Q.: You grew up around gospel music, right?
A.: My family used to travel together as a gospel group. It was mom and dad, me and my three sisters. We traveled all over the United States in a small Winnebago called a Minnie Winnie. We went down to Mexico and in to Canada. We made a couple of trips over to Jamaica. My dad had been in the gospel music business since he was 8 years old. …So when he got married and had a family we just started doing it. I always loved old quartet music. And we actually did a lot of work with J.D. Sumner and The Stamps. We worked with The Blackwoods and The Statesmen. …They used to have a quartet convention, and I think they had it here in Memphis. At the end of the quartet convention they used to have all of the groups come out. Dad being small, he’d walk out to the mike with a folding chair and stand on it. Since J.D. Sumner was so tall, he and my dad would joke with each other. One time dad got on the chair and started singing. J.D. came over, picked up dad and set him up on top of the speaker stack so he couldn’t get down. He left him up there for a song or two, and then came back and got him. [Laughs] So I grew up listening to all of that music, and it’s probably why the Elvis gospel music is the closest to my heart.
Q.: How did you become an Elvis fan?
A.: I always knew of Elvis, and I remember the day he passed away. I was 8 years old. We were in a town called Mackinaw City, Michigan. It was kind of a tourist town, and we were performing at a theatre up there. And I came back to the Minnie Winnie after doing some stuff that day and walked in and found out Elvis had passed away. At that time all I really knew was that Elvis was part of the music world and that he sang “Hound Dog” and “Jailhouse Rock.” But I knew it was something significant. That night I listened to the radio, and there was a station that just played Elvis all night long, every song you could imagine. I remember sitting there and listening for hours and hours, knowing this was a huge event that had happened. …I’ve been a fan ever since.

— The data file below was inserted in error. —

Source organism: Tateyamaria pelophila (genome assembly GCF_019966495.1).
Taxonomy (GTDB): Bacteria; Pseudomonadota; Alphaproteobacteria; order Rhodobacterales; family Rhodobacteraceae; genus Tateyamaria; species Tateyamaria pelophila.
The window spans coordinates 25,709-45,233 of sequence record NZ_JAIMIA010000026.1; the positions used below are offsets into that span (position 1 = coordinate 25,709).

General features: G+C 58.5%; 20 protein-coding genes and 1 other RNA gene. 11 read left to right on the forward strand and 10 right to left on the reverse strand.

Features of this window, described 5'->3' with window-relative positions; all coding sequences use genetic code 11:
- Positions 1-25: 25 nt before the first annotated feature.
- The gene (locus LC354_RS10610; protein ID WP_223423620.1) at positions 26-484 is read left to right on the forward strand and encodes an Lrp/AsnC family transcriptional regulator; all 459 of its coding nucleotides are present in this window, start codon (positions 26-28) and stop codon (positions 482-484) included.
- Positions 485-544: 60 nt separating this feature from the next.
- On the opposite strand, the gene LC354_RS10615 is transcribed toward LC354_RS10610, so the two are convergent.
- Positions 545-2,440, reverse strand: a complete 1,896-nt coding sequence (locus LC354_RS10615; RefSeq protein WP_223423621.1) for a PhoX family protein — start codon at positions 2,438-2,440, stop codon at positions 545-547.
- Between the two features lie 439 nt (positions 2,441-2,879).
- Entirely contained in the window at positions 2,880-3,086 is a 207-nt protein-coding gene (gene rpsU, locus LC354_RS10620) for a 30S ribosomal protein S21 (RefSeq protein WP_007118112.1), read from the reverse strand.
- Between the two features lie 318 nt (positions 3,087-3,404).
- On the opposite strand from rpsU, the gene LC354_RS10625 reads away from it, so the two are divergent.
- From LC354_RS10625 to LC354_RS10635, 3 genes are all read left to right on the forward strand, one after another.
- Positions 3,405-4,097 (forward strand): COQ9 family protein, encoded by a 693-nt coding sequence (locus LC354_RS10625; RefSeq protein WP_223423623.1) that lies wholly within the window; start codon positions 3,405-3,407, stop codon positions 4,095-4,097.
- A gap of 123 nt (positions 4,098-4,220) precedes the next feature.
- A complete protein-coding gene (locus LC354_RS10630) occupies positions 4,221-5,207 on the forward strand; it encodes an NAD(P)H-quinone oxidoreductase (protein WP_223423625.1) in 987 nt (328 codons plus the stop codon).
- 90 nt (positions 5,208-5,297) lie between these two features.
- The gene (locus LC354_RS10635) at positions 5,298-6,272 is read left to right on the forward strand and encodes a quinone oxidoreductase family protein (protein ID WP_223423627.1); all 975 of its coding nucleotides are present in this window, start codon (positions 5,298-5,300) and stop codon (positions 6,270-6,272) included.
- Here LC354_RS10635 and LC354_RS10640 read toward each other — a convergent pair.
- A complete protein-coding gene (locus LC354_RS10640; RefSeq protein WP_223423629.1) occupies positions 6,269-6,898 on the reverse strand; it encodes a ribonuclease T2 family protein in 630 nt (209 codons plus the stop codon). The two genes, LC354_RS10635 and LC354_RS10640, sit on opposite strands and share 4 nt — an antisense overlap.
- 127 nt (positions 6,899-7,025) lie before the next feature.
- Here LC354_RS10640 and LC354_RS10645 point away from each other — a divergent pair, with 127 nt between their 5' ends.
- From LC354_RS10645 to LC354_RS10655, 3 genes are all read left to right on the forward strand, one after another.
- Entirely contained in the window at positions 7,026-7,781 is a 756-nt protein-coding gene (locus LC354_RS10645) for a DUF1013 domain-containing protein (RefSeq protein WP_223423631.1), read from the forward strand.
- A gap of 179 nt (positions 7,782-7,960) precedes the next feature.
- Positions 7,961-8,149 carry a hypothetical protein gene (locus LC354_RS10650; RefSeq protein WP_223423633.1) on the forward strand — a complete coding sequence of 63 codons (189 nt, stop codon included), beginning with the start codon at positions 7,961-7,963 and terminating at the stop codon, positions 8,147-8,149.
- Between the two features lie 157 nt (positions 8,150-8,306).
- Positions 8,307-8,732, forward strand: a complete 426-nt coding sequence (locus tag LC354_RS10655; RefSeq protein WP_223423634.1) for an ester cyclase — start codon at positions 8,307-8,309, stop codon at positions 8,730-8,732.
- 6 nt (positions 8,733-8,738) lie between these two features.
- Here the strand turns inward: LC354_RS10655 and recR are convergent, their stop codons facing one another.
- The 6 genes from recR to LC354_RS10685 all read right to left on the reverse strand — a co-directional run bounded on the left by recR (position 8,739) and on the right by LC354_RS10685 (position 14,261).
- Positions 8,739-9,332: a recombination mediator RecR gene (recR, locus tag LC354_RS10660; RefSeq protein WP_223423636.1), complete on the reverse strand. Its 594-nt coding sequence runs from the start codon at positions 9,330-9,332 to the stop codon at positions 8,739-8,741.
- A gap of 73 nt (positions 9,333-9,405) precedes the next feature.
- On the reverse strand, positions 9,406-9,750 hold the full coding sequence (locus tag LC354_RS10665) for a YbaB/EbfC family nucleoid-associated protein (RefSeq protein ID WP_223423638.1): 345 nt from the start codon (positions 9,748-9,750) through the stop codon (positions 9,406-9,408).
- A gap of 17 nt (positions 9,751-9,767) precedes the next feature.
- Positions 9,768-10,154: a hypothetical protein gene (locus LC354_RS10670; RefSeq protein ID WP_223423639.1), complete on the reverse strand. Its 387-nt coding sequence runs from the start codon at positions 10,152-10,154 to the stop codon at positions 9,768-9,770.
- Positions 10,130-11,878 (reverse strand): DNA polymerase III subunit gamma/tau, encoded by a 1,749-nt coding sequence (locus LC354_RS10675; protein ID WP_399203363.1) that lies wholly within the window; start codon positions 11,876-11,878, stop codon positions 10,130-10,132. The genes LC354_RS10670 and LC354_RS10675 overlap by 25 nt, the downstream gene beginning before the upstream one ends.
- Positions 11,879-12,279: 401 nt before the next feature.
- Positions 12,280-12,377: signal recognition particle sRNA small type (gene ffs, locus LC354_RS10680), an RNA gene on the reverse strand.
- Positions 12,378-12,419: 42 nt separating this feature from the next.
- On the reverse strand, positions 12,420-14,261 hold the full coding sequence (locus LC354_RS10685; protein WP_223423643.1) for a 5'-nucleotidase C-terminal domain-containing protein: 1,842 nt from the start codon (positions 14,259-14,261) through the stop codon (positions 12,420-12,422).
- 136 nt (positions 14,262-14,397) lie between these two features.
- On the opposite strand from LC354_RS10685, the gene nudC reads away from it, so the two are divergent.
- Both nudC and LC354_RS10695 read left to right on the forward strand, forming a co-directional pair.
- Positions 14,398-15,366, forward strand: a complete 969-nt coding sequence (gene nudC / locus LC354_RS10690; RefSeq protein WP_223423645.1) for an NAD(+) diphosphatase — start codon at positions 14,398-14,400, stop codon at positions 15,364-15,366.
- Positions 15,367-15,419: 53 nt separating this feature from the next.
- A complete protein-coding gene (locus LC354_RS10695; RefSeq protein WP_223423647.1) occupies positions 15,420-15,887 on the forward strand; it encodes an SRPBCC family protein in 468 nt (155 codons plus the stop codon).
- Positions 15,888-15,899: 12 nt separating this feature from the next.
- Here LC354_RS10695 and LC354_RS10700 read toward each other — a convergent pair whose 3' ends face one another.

Q.: You’ve had the amazing opportunity to work with The Jordanaires. How did that come about?
A.: I actually got to know them through Terry Mike Jeffrey. We got to be friends years ago, and he started introducing me to different people. …The first time I sang with The Jordanaires I was scared to death. Not only did these guys sing with Elvis, but they sang with Patsy Cline, Ricky Nelson and they’re still singing with people. It was just so weird, because when you watch Elvis on “The Ed Sullivan Show,” you see Gordon Stoker standing right there. There I was on stage and Gordon Stoker was standing right next to me. So we struck up a friendship, and I’ve done several shows with myself, my band and The Jordanaires.
Q.: Is it a challenge being a short performer?
A.: People often ask about the reaction when I walk out onstage for the first time. My wife loves to watch peoples’ faces when I come out there. At first they’re going to be drawn to the size. If I’m doing a good job, they’ll start appreciating it. It’s a little challenge to try and get people on your side. I always know the first little bit is kind of a test. They’re going to see what you’ve got. My goal is by the time I’ve done two or three songs to have them forget about the novelty of who I am and just have a good time and enjoy it. …This is the way God made me. I’ve never been angry, and there’s nothing for me to be angry about. I live an incredible life. Doors have opened for me that could have only been God. …If you can maybe encourage somebody by what you’ve done and inspire them to go past what you’ve done, then that’s what it’s all about. People have asked me if I would change my lot in life. And my answer is not a chance. I love every minute of it, and I’m still loving it.